The LG Prada Phone 3.0 has an adequate 8-megapixel camera that takes average photos. Although colour reproduction is quite good for a camera phone, we found that most of our photos turned out blurry suggesting the autofocus feature needs some fine tuning. The camera app is skinned to match the monochrome UI and features like flash, aperture and digital zoom are quickly accessible. Photos can be stored on the 8GB of internal memory, or a microSD card which is accessible by removing the rear battery cover.
LG has strangely positioned the dedicated camera button at the top of the Prada Phone 3.0. It's almost impossible to take a single handed photo using the shutter key and the button itself feels sticky and requires a real firm push to snap a photo. We preferred using the on-screen shutter key.
Disappointingly, the Prada Phone 3.0's 1540mAh battery isn't powerful enough to last a full day with regular use. LG's official figures quote a rather low four hours and 20 minutes of talk-time — we could only manage almost 10 hours use on a good day.
The Prada Phone 3.0 is available in Australia exclusively on the Vodafone network. Unfortunately, it only operates on the 900MHz and 2100MHz 3G network bands, so it isn't compatible with Telstra's 850MHz 3G network, nor the newer Vodafone 850MHz network.
Join the PC World newsletter!
Most Popular Reviews
- 1 Sony Xperia Z5 Premium review: Is the world ready for a 4K phone?
- 2 D-Link Taipan AC3200 Ultra tri-band modem-router review
- 3 BlackBerry Priv review: When old habits die hard
- 4 Dell XPS 13 (2016) review: Making the very best Ultrabook
- 5 Microsoft Surface Book review: The verdict on Microsoft's first notebook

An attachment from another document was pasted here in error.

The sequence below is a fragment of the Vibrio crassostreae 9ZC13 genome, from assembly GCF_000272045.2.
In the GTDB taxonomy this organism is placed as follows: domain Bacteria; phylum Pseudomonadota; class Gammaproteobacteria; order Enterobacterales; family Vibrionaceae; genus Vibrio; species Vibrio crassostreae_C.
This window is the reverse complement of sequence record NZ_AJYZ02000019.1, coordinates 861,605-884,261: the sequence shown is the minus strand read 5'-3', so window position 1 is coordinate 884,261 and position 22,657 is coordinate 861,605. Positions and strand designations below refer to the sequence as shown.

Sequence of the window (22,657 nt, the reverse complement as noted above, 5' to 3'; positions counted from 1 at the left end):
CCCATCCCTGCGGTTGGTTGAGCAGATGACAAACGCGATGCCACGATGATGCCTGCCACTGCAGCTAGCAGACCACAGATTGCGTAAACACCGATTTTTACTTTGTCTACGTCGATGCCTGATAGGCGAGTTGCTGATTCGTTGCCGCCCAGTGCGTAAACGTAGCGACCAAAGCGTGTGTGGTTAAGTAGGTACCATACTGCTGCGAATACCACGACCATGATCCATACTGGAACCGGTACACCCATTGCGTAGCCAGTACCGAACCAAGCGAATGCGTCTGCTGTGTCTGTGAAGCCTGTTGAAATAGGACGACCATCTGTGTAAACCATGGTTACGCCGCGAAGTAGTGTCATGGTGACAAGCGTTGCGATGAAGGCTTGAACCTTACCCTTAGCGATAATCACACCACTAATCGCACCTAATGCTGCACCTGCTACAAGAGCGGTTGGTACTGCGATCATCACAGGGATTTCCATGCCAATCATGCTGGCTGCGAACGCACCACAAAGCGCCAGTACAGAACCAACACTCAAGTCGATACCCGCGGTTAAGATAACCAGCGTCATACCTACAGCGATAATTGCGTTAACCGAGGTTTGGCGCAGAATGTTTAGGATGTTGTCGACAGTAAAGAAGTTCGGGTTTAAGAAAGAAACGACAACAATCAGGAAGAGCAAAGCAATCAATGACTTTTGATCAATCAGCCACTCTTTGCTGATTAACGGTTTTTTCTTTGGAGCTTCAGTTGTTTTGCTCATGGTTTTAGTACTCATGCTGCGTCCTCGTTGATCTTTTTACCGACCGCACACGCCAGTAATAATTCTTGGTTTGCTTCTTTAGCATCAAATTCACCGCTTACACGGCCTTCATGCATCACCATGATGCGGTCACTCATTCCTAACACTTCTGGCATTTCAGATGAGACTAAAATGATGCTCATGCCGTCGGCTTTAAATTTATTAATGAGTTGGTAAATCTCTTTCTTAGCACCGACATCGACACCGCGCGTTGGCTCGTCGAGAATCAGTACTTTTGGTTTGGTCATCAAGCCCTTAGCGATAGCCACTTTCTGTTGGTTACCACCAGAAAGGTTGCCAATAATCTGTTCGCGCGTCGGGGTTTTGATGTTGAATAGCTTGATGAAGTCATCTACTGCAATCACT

Best Deals on PC World
Latest News Articles
- Telstra restores mobile network after mass outage
- Optus moves into wearables space with Cash by Optus
- BlackBerry’s PRIV hits Australian shores
- Apple might show off iPhone 5se and iPad Air 3 at March 15 event
- 34 per cent of global online transactions made mobile: Adyen
GGG Evaluation Team
First impression on unpacking the Q702 test unit was the solid feel and clean, minimalist styling.
For work use, Microsoft Word and Excel programs pre-installed on the device are adequate for preparing short documents.
The Fujitsu LifeBook UH574 allowed for great mobility without being obnoxiously heavy or clunky. Its twelve hours of battery life did not disappoint.
The screen was particularly good. It is bright and visible from most angles, however heat is an issue, particularly around the Windows button on the front, and on the back where the battery housing is located.
My first impression after unboxing the Q702 is that it is a nice looking unit. Styling is somewhat minimalist but very effective. The tablet part, once detached, has a nice weight, and no buttons or switches are located in awkward or intrusive positions.
- FTDigital Marketing Specialist | Media BuyerNSW
- CCProgram Master SchedulerNSW
- CCIBM InfoSphere ConsultantACT
- CCSenior Business Analyst - NPPVIC
- CCBusiness Analyst - Scrum/Pega SystemsNSW
- CCCisco Network EngineerNSW
- CCUX DesignerNSW
- FTJava Full Stack Developer - MelbourneVIC
- CCContract Analyst Programmer (JAVA/Oracle/UNIX) 160203/AP/381Asia
- CCProject ManagerNSW
- CCSharePoint DeveloperACT
- CCBusiness Objects DeveloperNSW
- CCWeb Content WriterSA
- CCImmediate iOS Developer RequiredNSW
- FTLevel 2 IT Support TechnicianVIC
- FTSenior Project AnalystVIC
- FTManual Software TesterNSW
- CCIT Security EngineerNSW
- CCJava Developer - Front/ Back EndVIC
- CCRisk and Quality Assurance AnalystVIC
- CCDesktop Applications PackagerSA
- CCOracle Apex DeveloperQLD
- FTJunior Developer | C#, MVC & SQL | Class FinanceNSW
- CCTeradata DeveloperNSW
- FTFraud AnalystVIC